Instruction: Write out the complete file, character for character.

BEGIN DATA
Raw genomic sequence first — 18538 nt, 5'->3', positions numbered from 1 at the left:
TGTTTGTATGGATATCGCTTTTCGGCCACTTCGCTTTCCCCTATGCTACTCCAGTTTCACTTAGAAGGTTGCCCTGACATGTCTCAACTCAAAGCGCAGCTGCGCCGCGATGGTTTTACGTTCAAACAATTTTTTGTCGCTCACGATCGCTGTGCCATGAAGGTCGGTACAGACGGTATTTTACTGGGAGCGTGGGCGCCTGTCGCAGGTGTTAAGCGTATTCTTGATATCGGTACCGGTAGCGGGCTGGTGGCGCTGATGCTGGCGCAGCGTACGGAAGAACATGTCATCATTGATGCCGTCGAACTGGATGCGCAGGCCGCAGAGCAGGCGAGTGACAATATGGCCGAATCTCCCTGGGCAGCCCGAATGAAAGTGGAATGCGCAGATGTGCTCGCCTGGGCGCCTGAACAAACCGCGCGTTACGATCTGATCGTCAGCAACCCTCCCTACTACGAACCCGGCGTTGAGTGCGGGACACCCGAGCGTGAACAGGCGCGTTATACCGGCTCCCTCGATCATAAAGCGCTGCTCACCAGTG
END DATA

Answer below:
Raw genomic sequence first — 18538 nt, 5'->3', positions numbered from 1 at the left:
TGTTTGTATGGATATCGCTTTTCGGCCACTTCGCTTTCCCCTATGCTACTCCAGTTTCACTTAGAAGGTTGCCCTGACATGTCTCAACTCAAAGCGCAGCTGCGCCGCGATGGTTTTACGTTCAAACAATTTTTTGTCGCTCACGATCGCTGTGCCATGAAGGTCGGTACAGACGGTATTTTACTGGGAGCGTGGGCGCCTGTCGCAGGTGTTAAGCGTATTCTTGATATCGGTACCGGTAGCGGGCTGGTGGCGCTGATGCTGGCGCAGCGTACGGAAGAACATGTCATCATTGATGCCGTCGAACTGGATGCGCAGGCCGCAGAGCAGGCGAGTGACAATATGGCCGAATCTCCCTGGGCAGCCCGAATGAAAGTGGAATGCGCAGATGTGCTCGCCTGGGCGCCTGAACAAACCGCGCGTTACGATCTGATCGTCAGCAACCCTCCCTACTACGAACCCGGCGTTGAGTGCGGGACACCCGAGCGTGAACAGGCGCGTTATACCGGCTCCCTCGATCATAAAGCGCTGCTCACCAGTG